October 22, 2006

Never hire a homogenous group. Promote diversity of thought and personality.

Often, while dealing with colleagues or team members or subordinates, we tend to get attracted towards those who make us feel ensconced in our comfort zones. The typical mentality is to work with people who are like us. We get attracted by people who we feel are like us and get repelled by people who we feel are different from us. But in the reality of organization and the kind of problems that has to be solved, the homogeneity factor is less effective and efficient than heterogeneity factor. Colouring the entire organization or a team in one shade is never a good idea as it kills creativity and discourages innovative solutions to various problems.

When diversity of thought and personality is present in a team or organization, it gets turbo-charged. A problem gets viewed and analyzed from various perspectives depending on the personality and thought process of the individuals. This results in a spurt in ideas to solve problems in a creative and innovative way. Even the friction – that often gets visible in a heterogeneous group – is fuel to fire creativity and effective problem solving if managed in a matured manner.

Where a homogeneous group approaches any issue or problem, it views it from one common angle; while a heterogeneous setup approaches the same issue or problem and views it from multiple angles throwing in numerous possibilities.

Ultimately, for an organization it pays much higher dividend if a culture of heterogeneity of thought and personality is cultivated.

October 15, 2006

Never allow information, knowledge, or power hoarding. Ask all managers to be always ready with their replacement.

Many times there is a sense of insecurity among managers. This insecurity gets manifested in hoarding of information, knowledge and power. Though this tendency may give a feel good and secure feeling to such managers, it is disastrous for the organization. The worst aspect of this tendency is failure to develop and groom the managers down the order resulting in vacuum at some places within the organization. Once such insecure manager leaves the organization, there is no one who can immediately and effortlessly move into the shoes of the outgoing manager. And the organization suffers.

Another offshoot of this tendency is the improper dissemination of information and knowledge across organization often resulting in lack of right information at right time at right place. Again it is the organization which is at loss.

So the way out of this problem is to ask each manager at every level to be ready with their replacement at all times. This will ensure that managers invest in grooming people below them through information sharing, knowledge transfer, and delegation of power. This will result in a cascading effect that will ensure that the entire organization at all levels is well informed, knowledgeable, competent, and on top of the situation.

October 8, 2006

Where should the CEOs reside – in their cushy corner offices or in the thick of the corporate action? Traditionally, CEOs are considered those thick skinned gentlemen (pun intended) who are hard nosed and meet only their key people and make public appearance to the ordinary employees once or twice a year. It worked in past. But it may not work now and in future. The reason is simple: Business has become complex and getting more complex by the day.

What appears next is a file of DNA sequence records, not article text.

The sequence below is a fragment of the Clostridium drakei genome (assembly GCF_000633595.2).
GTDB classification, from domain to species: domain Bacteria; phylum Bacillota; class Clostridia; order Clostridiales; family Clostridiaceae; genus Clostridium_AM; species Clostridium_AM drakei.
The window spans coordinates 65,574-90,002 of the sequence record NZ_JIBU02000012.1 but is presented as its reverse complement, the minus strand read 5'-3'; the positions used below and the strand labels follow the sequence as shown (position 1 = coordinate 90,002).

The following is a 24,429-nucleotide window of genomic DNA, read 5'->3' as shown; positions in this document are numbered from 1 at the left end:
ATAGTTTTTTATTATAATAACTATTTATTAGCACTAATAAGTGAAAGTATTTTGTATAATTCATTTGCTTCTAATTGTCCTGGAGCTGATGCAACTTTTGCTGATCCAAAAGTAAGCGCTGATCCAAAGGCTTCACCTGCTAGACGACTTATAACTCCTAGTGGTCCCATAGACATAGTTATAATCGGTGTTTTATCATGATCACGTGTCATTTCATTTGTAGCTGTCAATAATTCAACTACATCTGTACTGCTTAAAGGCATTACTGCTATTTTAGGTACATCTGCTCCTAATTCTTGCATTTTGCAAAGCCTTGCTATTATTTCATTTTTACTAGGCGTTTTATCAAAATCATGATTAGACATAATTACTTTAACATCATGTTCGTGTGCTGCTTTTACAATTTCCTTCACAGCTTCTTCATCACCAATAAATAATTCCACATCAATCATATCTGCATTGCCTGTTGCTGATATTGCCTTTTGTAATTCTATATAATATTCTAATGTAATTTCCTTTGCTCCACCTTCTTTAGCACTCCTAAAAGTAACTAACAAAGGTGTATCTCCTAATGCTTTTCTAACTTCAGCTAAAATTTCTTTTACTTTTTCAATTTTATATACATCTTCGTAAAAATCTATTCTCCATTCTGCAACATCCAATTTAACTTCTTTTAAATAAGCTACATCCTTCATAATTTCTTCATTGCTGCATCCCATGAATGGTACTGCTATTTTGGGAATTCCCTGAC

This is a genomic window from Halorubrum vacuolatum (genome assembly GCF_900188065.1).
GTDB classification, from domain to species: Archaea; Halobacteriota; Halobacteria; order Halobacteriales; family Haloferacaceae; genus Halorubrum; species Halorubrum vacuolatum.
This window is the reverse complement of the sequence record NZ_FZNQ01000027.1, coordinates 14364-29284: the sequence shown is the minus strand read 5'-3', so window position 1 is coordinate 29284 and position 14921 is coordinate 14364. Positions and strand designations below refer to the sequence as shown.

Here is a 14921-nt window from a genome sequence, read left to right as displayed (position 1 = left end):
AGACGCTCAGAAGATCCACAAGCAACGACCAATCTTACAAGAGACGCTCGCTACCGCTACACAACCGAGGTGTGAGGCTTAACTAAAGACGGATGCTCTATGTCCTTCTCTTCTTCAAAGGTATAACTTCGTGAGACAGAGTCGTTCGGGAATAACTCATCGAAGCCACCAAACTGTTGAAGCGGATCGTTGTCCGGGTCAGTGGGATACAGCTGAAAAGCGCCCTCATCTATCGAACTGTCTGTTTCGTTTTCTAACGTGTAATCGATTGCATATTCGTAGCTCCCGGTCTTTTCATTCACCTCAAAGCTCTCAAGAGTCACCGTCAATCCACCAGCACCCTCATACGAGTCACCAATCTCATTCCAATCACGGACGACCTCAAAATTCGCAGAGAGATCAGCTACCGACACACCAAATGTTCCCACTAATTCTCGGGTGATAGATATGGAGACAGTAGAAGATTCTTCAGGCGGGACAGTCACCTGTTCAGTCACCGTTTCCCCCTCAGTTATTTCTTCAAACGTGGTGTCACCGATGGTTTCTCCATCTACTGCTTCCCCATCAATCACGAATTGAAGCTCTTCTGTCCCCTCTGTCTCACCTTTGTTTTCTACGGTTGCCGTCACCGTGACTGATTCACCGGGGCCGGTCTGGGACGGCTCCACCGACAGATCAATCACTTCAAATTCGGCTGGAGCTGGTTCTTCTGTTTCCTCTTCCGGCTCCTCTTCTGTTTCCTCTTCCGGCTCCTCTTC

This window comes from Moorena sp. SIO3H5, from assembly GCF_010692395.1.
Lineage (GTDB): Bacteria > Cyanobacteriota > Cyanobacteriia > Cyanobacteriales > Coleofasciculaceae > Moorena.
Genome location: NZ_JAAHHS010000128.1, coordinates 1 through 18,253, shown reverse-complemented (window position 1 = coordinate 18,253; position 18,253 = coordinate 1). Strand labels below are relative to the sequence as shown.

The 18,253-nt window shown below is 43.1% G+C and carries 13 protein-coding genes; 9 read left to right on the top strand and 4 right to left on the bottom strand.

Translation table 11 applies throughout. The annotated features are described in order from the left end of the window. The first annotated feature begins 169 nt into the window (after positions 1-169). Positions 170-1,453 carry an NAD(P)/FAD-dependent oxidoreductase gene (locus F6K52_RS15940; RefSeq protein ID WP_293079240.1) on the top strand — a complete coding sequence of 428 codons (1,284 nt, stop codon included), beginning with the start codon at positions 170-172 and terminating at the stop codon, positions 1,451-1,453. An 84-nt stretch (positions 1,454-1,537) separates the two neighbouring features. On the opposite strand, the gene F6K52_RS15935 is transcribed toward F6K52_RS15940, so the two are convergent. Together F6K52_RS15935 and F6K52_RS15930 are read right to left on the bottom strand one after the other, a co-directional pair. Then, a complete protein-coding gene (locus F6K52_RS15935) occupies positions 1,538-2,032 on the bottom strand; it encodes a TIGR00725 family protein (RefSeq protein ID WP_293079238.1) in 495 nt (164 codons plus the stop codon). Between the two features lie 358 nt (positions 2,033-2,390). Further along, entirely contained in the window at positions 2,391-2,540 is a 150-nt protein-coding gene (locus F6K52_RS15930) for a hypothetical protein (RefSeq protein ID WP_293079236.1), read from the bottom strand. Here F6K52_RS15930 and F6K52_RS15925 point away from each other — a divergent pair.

The problem arises in the corner office, selective audience approach because the CEO loses touch with the entire organization. Often this results in CEO becoming unaware of the ground realities. With selective audience approach, the CEO gets selective information about the organization, often filtered through the eyes and intentions of his right hand men, which is of course not a healthy sign.

Another issue that comes up with this sacrosanct corner office approach is that devoid of the understanding of ground realities, the CEO often demands something in good intention which turns out to be a productivity killer and distraction for the people. The right hand men, often to remain in the good books of the CEO, never protest even if what CEO is demanding in impractical, useless, and wastage of time. This entire thing often results in a confused organization where the people at the frontline are clueless about what is happening and why. And the organization keeps dancing to the whims and fancies of a CEO and real business issues are relegated down the order.

Ultimately what this corner office, selective audience CEO does is harm the future of his organization.

In current times, I don’t think any organization would excel if the CEO keeps himself away from his people. In fact, he can’t afford that. All the people in the present day organizations are intelligent people who have ideas, problems, solutions, questions, etc. Being the leader of his people, the CEO is expected to keep himself abreast of what is brewing in the organization. He has to open channels of communication, possibly with technological interventions, which ensure that each and every employee finds him accessible. Moreover, the CEO needs to have significant face time with his people through personal interaction in cafeteria, parties, get-togethers, video conferencing, meetings, talks, etc. The people must relate to the CEO and must feel that he is one of them and not some kind of a demigod who often acts like a devil.